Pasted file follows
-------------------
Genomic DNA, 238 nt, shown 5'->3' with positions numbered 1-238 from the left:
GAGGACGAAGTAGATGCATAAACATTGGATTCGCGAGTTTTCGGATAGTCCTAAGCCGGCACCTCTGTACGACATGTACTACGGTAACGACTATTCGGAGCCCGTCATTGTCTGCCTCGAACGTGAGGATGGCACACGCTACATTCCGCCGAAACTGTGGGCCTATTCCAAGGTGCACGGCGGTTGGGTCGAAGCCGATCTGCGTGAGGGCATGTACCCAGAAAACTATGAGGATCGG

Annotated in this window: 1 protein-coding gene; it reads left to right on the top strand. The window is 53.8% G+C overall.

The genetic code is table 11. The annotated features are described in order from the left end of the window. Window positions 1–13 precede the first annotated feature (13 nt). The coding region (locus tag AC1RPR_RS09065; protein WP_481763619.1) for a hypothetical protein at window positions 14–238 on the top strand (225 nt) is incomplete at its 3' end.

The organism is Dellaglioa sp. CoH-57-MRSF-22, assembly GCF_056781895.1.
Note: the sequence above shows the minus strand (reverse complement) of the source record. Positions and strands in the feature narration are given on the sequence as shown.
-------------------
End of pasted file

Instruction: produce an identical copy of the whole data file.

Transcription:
Genomic DNA, 238 nt, shown 5'->3' with positions numbered 1-238 from the left:
GAGGACGAAGTAGATGCATAAACATTGGATTCGCGAGTTTTCGGATAGTCCTAAGCCGGCACCTCTGTACGACATGTACTACGGTAACGACTATTCGGAGCCCGTCATTGTCTGCCTCGAACGTGAGGATGGCACACGCTACATTCCGCCGAAACTGTGGGCCTATTCCAAGGTGCACGGCGGTTGGGTCGAAGCCGATCTGCGTGAGGGCATGTACCCAGAAAACTATGAGGATCGG

Annotated in this window: 1 protein-coding gene; it reads left to right on the top strand. The window is 53.8% G+C overall.

The genetic code is table 11. The annotated features are described in order from the left end of the window. Window positions 1–13 precede the first annotated feature (13 nt). The coding region (locus tag AC1RPR_RS09065; protein WP_481763619.1) for a hypothetical protein at window positions 14–238 on the top strand (225 nt) is incomplete at its 3' end.

The organism is Dellaglioa sp. CoH-57-MRSF-22, assembly GCF_056781895.1.
Note: the sequence above shows the minus strand (reverse complement) of the source record. Positions and strands in the feature narration are given on the sequence as shown.